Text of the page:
Westfield Mall in Santa Clarita(Jesse Goddard / For The Times)
The Santa Clara River Trail.(Jesse Goddard / For The Times)
The William S. Hall Park Museum.(Jesse Goddard / For The Times)
William S. Hall Park Museum(Jesse Goddard / For The Times)
Six Flags Magic Mountain in Santa Clarita.(Jesse Goddard / For The Times)
Before it became a well-manicured suburb of Los Angeles, Santa Clarita had a long and colorful history — first as the putative birthplace of the California Gold Rush, then as a wild and woolly railroad settlement, and later as a popular filming location for westerns.
The valley where the city lies was first visited by Europeans in the summer of 1759, when the Portolà Expedition emerged from what would eventually be named the Newhall Pass onto a plain ringed by mountains and bisected by a dry riverbed. Father Juan Crespi, who was accompanying the expedition, originally named it the Santa Clara Valley, although over the years it became known as the Santa Clarita Valley.
Five years after the collapse of the Spanish mission system in 1834, Rancho San Francisco, which included the Santa Clarita Valley, was granted to a former Mexican soldier named Antonio del Valle.
In 1842, the sleepy outpost had its first brush with fame. In a nearby canyon a man named Francisco Lopez took a nap in the shade of an oak tree and dreamed of gold.
When he awoke, the legend claims, his dream became reality. While digging for a post-nap snack of wild onions, he unearthed gold and thereby launched the first gold rush in California.
By 1875, the rancho had fallen into the hands of Henry Mayo Newhall, a man who would forever change the course of the valley’s development. When Newhall took ownership, the area was already an important waypoint on the stagecoach lines into and out of Los Angeles.
But Newhall foresaw the coming dominance of the railroad. Already, crews were at work blasting a railroad tunnel between the Santa Clara and San Fernando valleys. Newhall gave the railroads the right of way through his land, and by the 1880s towns such as Newhall and Saugus boasted bustling train depots.
The high volume of passengers and freight moving through the remote valley attracted outlaws who preyed upon stagecoach and train alike, with contemporary newspaper accounts breathlessly relaying their crimes and the resulting manhunts.
Perhaps owing to its Old West bona fides, the valley became a popular filming location in the 1900s, with studios taking advantage of its broad plains and scenic mountain ranges to provide the backdrop for oaters, starring screen cowboys including John Wayne and Tom Mix.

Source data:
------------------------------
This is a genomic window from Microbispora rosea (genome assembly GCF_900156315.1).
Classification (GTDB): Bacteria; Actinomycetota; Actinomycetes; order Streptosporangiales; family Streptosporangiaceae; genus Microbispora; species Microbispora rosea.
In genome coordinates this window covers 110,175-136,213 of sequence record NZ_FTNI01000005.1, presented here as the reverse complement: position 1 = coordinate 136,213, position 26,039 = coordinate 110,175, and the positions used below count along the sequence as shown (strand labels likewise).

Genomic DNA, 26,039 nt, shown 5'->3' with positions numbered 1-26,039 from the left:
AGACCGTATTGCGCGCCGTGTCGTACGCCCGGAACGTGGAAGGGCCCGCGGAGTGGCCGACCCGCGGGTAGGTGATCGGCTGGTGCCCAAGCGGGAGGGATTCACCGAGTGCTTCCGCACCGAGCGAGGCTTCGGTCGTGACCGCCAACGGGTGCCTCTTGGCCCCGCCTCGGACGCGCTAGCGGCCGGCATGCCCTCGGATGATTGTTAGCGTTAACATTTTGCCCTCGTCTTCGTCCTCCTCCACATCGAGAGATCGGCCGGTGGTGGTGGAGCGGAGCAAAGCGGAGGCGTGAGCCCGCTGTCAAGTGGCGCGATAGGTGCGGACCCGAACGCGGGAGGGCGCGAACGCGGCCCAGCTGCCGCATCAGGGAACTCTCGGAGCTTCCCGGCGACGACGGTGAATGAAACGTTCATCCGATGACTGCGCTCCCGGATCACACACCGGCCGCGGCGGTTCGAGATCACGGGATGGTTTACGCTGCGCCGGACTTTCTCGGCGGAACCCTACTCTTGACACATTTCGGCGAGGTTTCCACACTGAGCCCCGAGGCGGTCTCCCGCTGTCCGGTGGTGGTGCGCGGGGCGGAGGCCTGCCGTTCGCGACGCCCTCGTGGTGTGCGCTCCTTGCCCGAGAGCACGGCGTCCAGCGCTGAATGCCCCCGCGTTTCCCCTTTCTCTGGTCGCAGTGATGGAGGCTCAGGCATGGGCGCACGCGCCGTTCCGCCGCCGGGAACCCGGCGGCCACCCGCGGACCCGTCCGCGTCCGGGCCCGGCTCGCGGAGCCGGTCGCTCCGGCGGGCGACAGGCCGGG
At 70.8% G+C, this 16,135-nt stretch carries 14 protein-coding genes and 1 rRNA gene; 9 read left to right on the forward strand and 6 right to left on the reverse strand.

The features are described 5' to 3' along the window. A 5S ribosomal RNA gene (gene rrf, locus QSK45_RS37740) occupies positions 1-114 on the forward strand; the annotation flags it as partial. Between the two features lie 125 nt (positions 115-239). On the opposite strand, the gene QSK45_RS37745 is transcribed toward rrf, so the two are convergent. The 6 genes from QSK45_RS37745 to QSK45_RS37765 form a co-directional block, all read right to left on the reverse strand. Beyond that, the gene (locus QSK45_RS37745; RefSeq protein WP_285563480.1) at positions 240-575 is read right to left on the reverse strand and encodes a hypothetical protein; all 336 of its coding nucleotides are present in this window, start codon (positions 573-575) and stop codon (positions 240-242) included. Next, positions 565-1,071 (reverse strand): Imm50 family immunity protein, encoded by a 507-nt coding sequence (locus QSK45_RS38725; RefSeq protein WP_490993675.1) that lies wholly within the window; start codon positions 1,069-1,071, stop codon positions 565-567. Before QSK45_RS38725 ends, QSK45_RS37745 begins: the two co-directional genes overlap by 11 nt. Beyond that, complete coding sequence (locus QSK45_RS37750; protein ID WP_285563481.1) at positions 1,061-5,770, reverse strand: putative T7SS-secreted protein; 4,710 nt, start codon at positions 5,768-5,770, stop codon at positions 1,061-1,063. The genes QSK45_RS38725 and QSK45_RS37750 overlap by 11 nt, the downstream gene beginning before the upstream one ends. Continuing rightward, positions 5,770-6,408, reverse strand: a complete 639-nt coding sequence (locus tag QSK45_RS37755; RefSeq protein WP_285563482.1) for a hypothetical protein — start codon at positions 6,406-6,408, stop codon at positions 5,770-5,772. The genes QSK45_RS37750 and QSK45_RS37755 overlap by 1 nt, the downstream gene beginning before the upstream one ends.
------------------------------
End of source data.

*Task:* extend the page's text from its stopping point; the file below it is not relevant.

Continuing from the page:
The valley became a fast-growing suburb in the second half of the 20th century, and in 1987 the communities of Santa Clarita, Saugus, Newhall and Valencia joined together to incorporate as the city of Santa Clarita.
The Wild West: Many remnants of Santa Clarita’s pioneer past remain, including the Saugus Cafe (the oldest restaurant in Los Angeles County), the Saugus Train Depot and Old Town Newhall.
My name is Ozymandias: The shattered remains of the Saint Francis Dam, which failed in 1928, killing 450 people, are a grim reminder of the price of civil-engineering hubris.
Roller coaster heaven: Santa Clarita is the home of Six Flags Magic Mountain, the largest collection of roller coasters in the world, at 19.
Fire country: As climate change makes our summers drier and hotter, wildland-urban interfaces like those found in Santa Clarita will find themselves increasingly vulnerable to wildfires.
Laura Coffey of Keller Williams has 15 years of experience in Santa Clarita. She describes the city as clean and well-kept, complete with a beautification committee, arborist and graffiti hotline.
“Residents often say we live in a bubble,” Coffey said.
The homes are mostly tract housing, but she added that the neighborhoods are unique in that each one usually combines low, middle and high-end housing. This ensures that all economic levels and a diverse array of people are included.
“I moved to Santa Clarita back in 1997. Many of the major shopping areas were just dirt lots when I got here,” she said. Growth has bred traffic, but it’s a fair trade-off for a city with space to expand that surrounding neighbors simply don’t have.
Of the five ZIP Codes in the Santa Clarita area, 91350 saw the most home transactions in October. There, based on 24 sales, the median price for single-family homes was $657,000, up 21.7% year over year, according to CoreLogic.
In the Santa Clarita boundaries, 32 schools scored above 800 in the 2013 Academic Performance Index, and five scored above 900. Those include Bridgeport Elementary at 926, Charles Helmers Elementary at 917, Golden Oak Community at 910, Valencia Valley Elementary at 905 and Meadows Elementary at 902.
Valencia High was the top-scoring high school at 855, followed by William S. Hart Senior High at 833 and Saugus High at 824.
Times staff writer Jack Flemming contributed to this report.